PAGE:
Decisions in Self-Publishing
I am a BIG fan of publishing through the different options Amazon provides, now active in their programs for paperbacks (CreateSpace), e-books (Kindle), and audio books (Audible through ACX). And I do strongly encourage authors to use at least the first two programs as often as possible. But even once you’ve decided to publish a Kindle e-book, your decisions are not over. Next you have to decide whether you want to participate in KDP Select or not.
Like many decisions connected to self-publishing, this is not a simple “Do it” or “Don’t do it” choice.
How KDP Select Works
Let me start by explaining a little about how the KDP Select program works:
- If you have multiple titles that you are publishing through Kindle, you get to make a choice for each individual title (in that sense it’s not an all or nothing option, which I like, since I don’t want to have ALL of my books entered into it).
- When you choose to put a title in the program you are committing to give Amazon exclusive rights to the e-book version of that title for 90 days. You can mark your title to be removed from the program at the end of the 90 day period, or you can continue on for another 90 days.
- Of course, exclusive rights mean that as long as a title is in the KDP Select program, you can not offer it for sale as an e-book anywhere else (no uploading it to Smashwords, Apple, Barnes and Noble, or any of the other myriad sites that accept e-books). It can still be a paperback or audio book in places besides Amazon, this just effects your e-book options.
- For some people, the exclusive nature of the program keeps them out. They are not willing to give up their other publishing options. And that is a decision that you will need to make, too. I don’t have many of my titles in the KDP Select program, because I do make some sales on other sites. But, I do make most of my sales on Amazon (most months, more on Amazon than on all other sites combined). So, occasionally I am willing to put a book in the KDP Select program for 90 days.
- So, why even consider giving up the option to publish in other places? Amazon does give you a few benefits for being in the KDP Select program. For starters, only books that are in the program get to be in Amazon’s “Kindle Unlimited” and the “Kindle Owners’ Lending Library.” Those may or may not matter, depending on your book(s) – my experience is that more expensive titles will benefit most from those options. The other benefits for KDP Select books are being able to participate in the “Kindle Countdown Deals” and the “Free Book Promotion” option. Those are the two biggies that help sway me to consider KDP Select from time to time.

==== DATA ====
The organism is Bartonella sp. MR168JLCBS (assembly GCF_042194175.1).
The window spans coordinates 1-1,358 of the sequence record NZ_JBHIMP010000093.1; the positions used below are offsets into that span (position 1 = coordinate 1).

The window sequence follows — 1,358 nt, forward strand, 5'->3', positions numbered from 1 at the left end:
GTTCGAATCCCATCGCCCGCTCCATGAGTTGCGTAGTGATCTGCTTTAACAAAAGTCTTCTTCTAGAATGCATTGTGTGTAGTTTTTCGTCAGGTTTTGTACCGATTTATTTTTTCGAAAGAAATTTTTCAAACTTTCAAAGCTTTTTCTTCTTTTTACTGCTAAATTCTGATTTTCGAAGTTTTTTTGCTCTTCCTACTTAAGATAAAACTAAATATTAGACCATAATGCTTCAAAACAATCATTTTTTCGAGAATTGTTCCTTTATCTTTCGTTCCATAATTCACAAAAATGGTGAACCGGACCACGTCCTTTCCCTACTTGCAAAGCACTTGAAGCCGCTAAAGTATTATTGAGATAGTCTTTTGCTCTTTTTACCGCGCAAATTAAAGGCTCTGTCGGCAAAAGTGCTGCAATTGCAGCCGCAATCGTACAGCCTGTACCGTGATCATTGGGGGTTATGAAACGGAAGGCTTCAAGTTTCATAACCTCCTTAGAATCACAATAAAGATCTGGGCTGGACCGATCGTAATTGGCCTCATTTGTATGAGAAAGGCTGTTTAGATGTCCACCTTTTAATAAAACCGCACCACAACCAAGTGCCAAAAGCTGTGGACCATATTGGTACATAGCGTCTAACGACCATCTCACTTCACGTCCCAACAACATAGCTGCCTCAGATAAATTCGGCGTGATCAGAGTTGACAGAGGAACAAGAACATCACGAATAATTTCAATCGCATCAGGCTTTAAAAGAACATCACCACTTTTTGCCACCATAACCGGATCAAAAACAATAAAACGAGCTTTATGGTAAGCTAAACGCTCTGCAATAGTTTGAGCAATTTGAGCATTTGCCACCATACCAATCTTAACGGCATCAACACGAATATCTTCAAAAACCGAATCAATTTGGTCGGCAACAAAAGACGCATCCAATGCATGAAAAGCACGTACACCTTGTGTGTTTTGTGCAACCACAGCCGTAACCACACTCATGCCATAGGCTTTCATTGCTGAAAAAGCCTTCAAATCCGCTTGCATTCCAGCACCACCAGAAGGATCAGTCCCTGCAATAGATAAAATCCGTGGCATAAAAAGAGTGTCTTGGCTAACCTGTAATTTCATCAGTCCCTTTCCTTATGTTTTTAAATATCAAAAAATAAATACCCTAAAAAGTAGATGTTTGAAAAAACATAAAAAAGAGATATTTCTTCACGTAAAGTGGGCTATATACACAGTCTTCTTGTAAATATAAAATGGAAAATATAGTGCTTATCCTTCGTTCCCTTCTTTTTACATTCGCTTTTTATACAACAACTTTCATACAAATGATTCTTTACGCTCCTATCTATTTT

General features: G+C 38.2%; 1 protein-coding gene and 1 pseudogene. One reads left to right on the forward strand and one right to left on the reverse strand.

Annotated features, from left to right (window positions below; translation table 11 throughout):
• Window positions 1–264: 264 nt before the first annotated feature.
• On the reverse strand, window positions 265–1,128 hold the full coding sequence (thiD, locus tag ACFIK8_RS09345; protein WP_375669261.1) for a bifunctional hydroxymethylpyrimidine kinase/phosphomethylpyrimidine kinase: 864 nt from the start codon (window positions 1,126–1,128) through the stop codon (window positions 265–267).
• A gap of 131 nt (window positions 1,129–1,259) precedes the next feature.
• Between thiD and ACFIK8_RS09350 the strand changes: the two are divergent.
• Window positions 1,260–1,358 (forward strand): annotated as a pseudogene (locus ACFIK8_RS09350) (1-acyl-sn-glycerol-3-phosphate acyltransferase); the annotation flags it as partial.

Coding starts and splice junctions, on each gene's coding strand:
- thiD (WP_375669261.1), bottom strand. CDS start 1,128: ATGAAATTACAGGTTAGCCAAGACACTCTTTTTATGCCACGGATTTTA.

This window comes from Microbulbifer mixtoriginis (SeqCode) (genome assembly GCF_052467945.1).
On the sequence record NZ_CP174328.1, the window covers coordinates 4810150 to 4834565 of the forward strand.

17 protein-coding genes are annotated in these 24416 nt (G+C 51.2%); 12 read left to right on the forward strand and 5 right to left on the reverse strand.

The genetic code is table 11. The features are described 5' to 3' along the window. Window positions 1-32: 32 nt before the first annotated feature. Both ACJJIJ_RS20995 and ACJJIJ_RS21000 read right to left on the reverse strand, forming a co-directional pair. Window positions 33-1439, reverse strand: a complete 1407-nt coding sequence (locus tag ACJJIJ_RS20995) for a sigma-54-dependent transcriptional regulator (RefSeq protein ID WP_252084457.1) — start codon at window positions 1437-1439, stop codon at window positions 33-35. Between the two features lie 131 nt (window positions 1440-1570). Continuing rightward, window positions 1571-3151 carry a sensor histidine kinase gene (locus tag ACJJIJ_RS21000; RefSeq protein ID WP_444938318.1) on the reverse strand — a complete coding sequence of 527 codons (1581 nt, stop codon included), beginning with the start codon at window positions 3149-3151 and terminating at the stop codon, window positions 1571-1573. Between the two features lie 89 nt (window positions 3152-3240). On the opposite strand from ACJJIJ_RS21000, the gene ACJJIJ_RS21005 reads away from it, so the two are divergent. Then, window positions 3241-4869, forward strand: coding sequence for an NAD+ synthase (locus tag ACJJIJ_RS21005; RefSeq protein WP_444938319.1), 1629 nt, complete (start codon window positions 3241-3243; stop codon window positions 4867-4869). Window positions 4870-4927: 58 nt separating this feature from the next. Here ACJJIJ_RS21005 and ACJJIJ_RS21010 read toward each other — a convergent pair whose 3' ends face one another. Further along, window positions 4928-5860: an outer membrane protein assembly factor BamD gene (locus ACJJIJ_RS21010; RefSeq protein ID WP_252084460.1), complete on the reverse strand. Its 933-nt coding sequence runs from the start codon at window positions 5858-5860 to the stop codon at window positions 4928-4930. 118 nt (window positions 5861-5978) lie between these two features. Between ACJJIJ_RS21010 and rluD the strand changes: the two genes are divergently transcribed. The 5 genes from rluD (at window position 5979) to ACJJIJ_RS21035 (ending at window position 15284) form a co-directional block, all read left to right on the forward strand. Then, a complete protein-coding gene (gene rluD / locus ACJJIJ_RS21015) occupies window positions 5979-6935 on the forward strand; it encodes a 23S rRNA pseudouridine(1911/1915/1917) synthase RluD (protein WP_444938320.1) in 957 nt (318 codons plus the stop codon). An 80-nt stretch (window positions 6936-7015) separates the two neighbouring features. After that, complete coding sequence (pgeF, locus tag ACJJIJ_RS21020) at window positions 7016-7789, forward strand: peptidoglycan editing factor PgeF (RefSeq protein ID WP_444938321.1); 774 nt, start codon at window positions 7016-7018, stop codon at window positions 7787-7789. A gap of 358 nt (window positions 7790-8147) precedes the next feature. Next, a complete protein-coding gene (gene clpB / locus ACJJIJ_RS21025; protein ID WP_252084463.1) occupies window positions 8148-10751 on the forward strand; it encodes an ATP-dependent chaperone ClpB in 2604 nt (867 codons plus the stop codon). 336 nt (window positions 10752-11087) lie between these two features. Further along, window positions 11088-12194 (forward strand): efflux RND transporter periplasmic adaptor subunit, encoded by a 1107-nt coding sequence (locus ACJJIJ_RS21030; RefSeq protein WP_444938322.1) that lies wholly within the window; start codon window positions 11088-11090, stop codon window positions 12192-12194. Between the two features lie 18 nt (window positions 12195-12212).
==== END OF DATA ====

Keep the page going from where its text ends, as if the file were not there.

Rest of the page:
Making the “Right” Decision
For me, I doubt I will ever go strictly to KDP Select for all of my titles, but I will consider it for a limited time for new titles.
For more information on both sides of the issue, you may want to check out one or both of these blogs:
Smashwords offered a fairly extensive look at the KDP Select program from their perspective in their July 2014 blog post, Is Kindle Unlimited Bad for Authors? If you want more information on the program, that’s a good place to look.
Of course, Amazon has a different perspective, as they explain in their article, Why Enroll in KDP Select.
I hope by now you can see that it is a complicated issue, without a right or wrong answer. You get to decide which option works best for your book! And again, you can always change your mind. (Though from personal experience I will say that it is easier to start in the KDP Select program and then bow out after 90 days, than try to get into it once you’ve published your book on other websites (where you then have to be sure to completely remove the book before trying KDP Select.)
I am starting my most recent novel, Leonardo: A Return to Painting, in the KDP Select program. I may or may not leave it there long term – that’s a decision I’ll make just before the first 90 days are finished, paying particular attention to what the Countdown Deal does for my sales.
Author of Leonardo: A Return to Painting